Layoffs Watch '17: Now We're Counting On You, Deutsche Bank

For every layoff the rest of Wall Street manages to avoid, Deutsche Bank will cut two jobs.
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(Getty Images)

(Getty Images)

Wall Street's seemingly interminable layoff fever, contracted about a decade ago and never exactly fully cured, may finally be breaking now. Though the year is young, it's already shaping up to be a fine one for bankers who like both having and keeping their jobs.

Layoffs at financial firms in the US have dropped 74% in January this year compared to the same period last year, according to statistics from Challenger, Gray & Christmas. Job cuts fell from 998 in January 2016 to just 260 in January this year, the lowest level of layoffs seen since May 2013.

It's hard to know how much of this news we should ascribe to broader trends – years of post-crisis recalibration finally coming into maturity, say – and how much can be chalked up to the making-great-again of America and, by extension, Wall Street's profit expectations. But the latter is certainly playing a part, be it through more attractive trading opportunities, the anticipated dismantling of Dodd-Frank regulations or, to borrow a recent Lloydism, a “growthier” outlook.

That's not to say the pendulum has swung back fully, however.

The report revealed a negative job outlook within the financial industry, as new hire figures remained flat this month with no new jobs posted from Wall Street firms.

Still, things are moving in the right direction. Which leaves just one bank carrying the thankless burden of continued mass layoffs: Deutsche Bank. Already in the midst of layoffs so extensive that they had to be staggered so as not to overload the HR department, Deutsche still has thousands of job cuts planned. We'll have to wait until John Cryan is done taking care of business before we sound the all-clear.

Wall Street layoffs see sharp slow down in 2017 [The Trade News]


Layoffs Watch '12: Deutsche Bank

The Germans thought about it and decided yes, layoffs sound like a great idea. Deutsche Bank said it will eliminate 1,900 jobs, including 1,500 at the investment bank, as part of an effort to save 3 billion euros ($3.68 billion). Deutsche Bank, based in Frankfurt, forecast “substantial costs” to achieve the savings without giving a figure in a statement to the stock exchange today. The job reductions are part of a strategy review Anshu Jain and Juergen Fitschen, Deutsche Bank’s new co-chief executive officers, are conducting as the lender grapples with declining revenue from the investment bank, which reported a 63 percent decline in second-quarter earnings today...“The time for vague promises of cultural change in our industry is long gone,” Jain said on a conference call with analysts and reporters. Deutsche Bank’s leaders are “totally determined to act quickly and decisively.” Deutsche Bank To Cut 1,900 Jobs In Bid To Save EU3 Billion [Bloomberg]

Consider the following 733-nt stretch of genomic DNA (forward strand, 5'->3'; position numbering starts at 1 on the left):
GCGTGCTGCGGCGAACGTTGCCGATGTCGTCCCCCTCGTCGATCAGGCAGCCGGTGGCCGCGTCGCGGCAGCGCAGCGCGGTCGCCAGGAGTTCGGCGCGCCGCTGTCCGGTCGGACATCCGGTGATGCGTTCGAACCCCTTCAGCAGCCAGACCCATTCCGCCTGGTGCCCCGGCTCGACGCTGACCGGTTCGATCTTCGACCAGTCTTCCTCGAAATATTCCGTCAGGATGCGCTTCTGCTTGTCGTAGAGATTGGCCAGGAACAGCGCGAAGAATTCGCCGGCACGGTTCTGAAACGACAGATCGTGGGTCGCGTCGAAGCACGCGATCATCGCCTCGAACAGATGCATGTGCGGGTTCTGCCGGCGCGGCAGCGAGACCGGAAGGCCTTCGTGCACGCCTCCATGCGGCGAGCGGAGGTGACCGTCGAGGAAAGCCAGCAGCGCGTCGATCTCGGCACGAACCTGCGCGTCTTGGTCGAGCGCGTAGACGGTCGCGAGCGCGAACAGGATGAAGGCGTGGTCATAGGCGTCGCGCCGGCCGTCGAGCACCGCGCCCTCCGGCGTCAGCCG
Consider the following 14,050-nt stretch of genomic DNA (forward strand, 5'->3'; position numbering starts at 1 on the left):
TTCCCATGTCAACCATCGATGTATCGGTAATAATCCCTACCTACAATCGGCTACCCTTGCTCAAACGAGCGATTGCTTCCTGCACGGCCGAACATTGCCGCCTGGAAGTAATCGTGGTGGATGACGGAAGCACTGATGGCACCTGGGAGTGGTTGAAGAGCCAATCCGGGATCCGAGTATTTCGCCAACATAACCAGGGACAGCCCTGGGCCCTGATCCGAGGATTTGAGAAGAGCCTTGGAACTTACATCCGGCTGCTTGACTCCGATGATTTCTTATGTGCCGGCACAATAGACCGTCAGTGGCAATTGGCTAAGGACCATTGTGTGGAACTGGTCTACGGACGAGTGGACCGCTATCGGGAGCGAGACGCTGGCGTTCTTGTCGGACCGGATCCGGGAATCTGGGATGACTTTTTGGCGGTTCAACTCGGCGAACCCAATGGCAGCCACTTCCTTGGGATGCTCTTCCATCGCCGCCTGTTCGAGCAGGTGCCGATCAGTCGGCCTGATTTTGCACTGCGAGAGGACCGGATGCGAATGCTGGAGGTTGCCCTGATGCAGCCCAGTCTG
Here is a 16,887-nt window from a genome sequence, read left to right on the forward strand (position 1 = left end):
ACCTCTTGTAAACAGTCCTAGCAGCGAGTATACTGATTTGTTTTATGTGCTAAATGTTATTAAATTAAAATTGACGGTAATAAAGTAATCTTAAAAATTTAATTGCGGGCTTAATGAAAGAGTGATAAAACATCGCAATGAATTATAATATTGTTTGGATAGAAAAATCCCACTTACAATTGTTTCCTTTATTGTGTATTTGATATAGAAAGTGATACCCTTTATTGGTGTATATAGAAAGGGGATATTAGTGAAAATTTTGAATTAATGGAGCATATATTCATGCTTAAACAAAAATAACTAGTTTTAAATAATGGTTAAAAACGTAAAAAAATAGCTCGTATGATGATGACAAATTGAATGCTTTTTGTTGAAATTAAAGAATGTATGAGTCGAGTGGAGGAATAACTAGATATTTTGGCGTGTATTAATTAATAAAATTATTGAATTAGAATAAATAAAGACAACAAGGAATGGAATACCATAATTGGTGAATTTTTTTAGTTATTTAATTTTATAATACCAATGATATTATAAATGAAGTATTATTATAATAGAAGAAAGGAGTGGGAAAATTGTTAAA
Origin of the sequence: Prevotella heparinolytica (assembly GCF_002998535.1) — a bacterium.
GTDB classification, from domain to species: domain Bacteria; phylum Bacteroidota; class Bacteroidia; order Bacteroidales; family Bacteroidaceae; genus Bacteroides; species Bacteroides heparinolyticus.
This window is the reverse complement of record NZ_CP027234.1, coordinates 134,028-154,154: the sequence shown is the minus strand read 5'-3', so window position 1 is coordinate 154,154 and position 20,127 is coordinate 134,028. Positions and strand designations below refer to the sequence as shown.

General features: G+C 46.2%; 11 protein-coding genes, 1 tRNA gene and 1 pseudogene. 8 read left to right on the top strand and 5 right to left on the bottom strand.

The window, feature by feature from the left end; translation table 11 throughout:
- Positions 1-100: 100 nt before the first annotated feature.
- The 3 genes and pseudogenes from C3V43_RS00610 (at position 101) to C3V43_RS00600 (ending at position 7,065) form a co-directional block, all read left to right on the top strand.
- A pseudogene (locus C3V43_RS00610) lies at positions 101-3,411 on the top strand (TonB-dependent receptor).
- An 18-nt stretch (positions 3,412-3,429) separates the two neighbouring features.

Layoffs Watch '12: Deutsche Bank

The Germans are not yet done firing employees in Asia. Deutsche Bank fired around a third of the staff in its Asia equity derivatives business on Tuesday, as part of a global cost savings plan announced on July 31, according to sources familiar with the matter. Just over 20 people remain in the division, down from a number in the mid 30s, according to one source, as Deutsche Bank and others seek to cut costs in businesses that are failing to generate adequate revenues as the global economy slows. The bank let go five traders, four product structurers and at least one salesperson from the division, the sources said, adding that the numbers were not yet finalised because the discussions were continuing...These cuts follow on the heels of layoffs in June in Deutsche Bank's Asian equities business, which like its counterparts at other firms globally has been struggling this summer due to slack trading volumes and a sharp decline in new share issuance. Deutsche Bank cuts a third of jobs in Asia equity derivs [Reuters]